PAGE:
Whew. Julia thought she had finally tracked down all her tax registrations, but she was wrong. Her corporation is an S-corporation, so she files and pays her corporate income taxes on her individual return. But it turns out her state also has a franchise tax on corporations she must pay separately, based on her total revenues. In addition, it turns out that each year she must produce a complete list of all her businesses personal property, from lawn mowers to computers to radios to chairs, and submit this list to the County so she can pay property taxes on all these items. Unfortunately, in her state the property tax bill does not end there. When the public agency was running the campground, the county was not allowed to charge another government agency property taxes on the assets. The agency still owns the property — it is just leasing it to Julia so she can operate it — but the county has a mechanism called the Leasehold Excise Tax to make Julia pay the property taxes the agency doesn’t have to pay.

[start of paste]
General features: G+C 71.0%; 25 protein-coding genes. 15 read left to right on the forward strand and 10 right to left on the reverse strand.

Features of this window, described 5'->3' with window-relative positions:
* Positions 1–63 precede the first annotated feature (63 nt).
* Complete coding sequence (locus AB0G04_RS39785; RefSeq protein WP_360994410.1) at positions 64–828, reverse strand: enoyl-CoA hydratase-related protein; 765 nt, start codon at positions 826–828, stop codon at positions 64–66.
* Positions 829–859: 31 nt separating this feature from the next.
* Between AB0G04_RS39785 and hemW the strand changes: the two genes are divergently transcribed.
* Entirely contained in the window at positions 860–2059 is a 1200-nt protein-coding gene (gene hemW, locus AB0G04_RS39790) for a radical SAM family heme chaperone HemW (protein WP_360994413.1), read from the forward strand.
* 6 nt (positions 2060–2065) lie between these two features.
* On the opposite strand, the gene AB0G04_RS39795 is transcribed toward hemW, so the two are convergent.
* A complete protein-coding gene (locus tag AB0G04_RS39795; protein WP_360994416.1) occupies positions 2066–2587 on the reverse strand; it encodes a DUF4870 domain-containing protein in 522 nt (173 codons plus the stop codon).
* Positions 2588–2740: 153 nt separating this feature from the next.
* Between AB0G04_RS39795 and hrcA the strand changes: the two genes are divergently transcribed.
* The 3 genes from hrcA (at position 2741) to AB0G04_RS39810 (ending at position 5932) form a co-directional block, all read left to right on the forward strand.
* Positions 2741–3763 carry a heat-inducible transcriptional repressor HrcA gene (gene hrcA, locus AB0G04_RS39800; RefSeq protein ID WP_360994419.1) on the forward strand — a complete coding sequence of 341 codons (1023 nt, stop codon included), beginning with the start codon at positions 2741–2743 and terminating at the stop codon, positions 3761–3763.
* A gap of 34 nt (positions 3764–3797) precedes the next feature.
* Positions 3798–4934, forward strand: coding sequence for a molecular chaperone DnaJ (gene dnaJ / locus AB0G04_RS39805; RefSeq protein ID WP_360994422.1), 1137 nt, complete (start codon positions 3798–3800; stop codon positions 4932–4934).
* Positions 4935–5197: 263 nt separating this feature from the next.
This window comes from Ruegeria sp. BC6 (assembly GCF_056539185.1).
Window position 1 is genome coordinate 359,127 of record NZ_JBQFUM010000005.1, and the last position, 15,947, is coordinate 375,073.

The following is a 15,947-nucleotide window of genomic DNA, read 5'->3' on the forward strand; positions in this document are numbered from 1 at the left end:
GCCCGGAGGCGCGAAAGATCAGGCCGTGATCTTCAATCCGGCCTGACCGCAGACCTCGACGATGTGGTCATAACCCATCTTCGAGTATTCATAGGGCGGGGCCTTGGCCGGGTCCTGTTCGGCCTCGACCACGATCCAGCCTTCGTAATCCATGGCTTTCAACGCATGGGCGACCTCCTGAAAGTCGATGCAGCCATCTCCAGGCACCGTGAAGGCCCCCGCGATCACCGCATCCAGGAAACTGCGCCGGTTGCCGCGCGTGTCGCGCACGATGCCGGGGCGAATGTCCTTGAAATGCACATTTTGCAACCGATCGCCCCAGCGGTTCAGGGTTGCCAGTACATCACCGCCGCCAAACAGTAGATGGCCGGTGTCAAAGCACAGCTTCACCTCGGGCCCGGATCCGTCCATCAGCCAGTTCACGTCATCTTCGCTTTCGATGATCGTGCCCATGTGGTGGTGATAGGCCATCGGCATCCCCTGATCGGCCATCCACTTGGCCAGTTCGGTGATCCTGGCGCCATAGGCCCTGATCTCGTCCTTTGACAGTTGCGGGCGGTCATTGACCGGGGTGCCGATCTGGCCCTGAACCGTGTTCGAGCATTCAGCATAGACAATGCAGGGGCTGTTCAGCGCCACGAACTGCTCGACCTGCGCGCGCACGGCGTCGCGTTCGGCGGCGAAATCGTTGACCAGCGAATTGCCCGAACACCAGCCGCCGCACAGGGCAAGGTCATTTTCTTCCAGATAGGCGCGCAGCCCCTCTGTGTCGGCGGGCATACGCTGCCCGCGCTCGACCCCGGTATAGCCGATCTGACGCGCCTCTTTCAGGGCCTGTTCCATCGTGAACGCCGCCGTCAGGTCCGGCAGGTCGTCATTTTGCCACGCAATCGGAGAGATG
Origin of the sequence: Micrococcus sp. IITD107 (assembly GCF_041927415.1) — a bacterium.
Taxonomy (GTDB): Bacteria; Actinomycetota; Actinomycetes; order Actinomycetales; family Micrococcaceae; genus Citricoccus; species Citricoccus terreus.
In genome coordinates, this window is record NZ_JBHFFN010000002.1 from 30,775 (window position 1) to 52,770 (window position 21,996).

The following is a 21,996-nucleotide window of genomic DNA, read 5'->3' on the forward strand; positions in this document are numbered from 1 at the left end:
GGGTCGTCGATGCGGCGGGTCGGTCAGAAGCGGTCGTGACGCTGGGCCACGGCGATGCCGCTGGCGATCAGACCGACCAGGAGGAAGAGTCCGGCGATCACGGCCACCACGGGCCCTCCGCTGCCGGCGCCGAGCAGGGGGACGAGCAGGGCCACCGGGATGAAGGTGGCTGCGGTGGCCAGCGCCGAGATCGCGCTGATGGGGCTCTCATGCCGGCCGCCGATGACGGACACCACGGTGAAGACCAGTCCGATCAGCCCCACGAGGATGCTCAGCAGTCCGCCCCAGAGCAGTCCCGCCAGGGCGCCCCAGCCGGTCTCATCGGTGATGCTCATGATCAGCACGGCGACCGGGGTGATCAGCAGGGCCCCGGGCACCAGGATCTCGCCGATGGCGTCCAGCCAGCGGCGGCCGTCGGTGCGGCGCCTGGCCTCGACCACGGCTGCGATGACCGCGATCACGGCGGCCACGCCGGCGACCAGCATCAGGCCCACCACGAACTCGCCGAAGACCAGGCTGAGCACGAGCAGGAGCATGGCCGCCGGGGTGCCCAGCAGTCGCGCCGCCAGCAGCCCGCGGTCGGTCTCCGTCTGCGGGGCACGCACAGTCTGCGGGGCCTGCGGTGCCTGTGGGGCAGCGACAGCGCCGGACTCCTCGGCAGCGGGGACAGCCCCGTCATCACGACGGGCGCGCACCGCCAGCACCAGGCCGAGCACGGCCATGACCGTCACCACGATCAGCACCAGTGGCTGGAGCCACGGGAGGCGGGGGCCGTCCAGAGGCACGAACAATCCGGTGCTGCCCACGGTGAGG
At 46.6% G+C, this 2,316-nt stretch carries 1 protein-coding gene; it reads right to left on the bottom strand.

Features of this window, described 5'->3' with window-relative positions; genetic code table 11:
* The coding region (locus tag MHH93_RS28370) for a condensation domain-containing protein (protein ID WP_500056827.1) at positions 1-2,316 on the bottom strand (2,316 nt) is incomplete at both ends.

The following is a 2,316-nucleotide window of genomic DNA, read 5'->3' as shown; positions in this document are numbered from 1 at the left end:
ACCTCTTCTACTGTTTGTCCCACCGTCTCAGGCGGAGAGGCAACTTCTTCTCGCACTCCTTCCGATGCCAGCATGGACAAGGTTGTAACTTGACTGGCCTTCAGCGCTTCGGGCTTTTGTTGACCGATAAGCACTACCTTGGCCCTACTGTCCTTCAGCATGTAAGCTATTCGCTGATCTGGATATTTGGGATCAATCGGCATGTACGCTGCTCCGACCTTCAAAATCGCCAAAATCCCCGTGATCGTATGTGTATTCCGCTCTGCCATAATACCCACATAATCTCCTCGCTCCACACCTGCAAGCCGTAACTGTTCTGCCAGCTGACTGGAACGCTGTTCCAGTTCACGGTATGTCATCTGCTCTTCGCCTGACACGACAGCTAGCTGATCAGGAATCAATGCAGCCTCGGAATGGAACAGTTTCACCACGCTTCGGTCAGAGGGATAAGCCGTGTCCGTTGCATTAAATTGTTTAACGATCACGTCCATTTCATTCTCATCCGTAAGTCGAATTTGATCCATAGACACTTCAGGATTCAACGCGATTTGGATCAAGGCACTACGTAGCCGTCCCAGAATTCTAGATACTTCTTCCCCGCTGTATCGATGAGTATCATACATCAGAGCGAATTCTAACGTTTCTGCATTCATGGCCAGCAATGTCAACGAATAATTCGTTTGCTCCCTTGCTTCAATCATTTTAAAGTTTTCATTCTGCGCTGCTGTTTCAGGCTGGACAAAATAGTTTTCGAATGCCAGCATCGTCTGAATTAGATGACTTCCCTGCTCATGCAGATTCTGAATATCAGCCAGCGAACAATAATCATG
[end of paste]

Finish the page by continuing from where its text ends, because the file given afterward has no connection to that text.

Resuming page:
So twelve registration numbers and 12 monthly/quarterly/yearly reports later, surely Julia has fulfilled all her obligations to the government. Unfortunately, no, because she has not even begun to address licensing issues. To begin, the County will require that she get an occupancy permit for her campground, which must be renewed annually. This seemed surprisingly easy, until someone from the County noticed she had removed an old rotting wooden deck from the back of her store that had been a safety issue and an eyesore. It turns out she was in violation of County law because she did not get a removal permit first. She was required to get a permit retroactively, which eventually required payments to seven different County agencies and at one point required, for a reason she never understood, the collection and testing of a soil sample.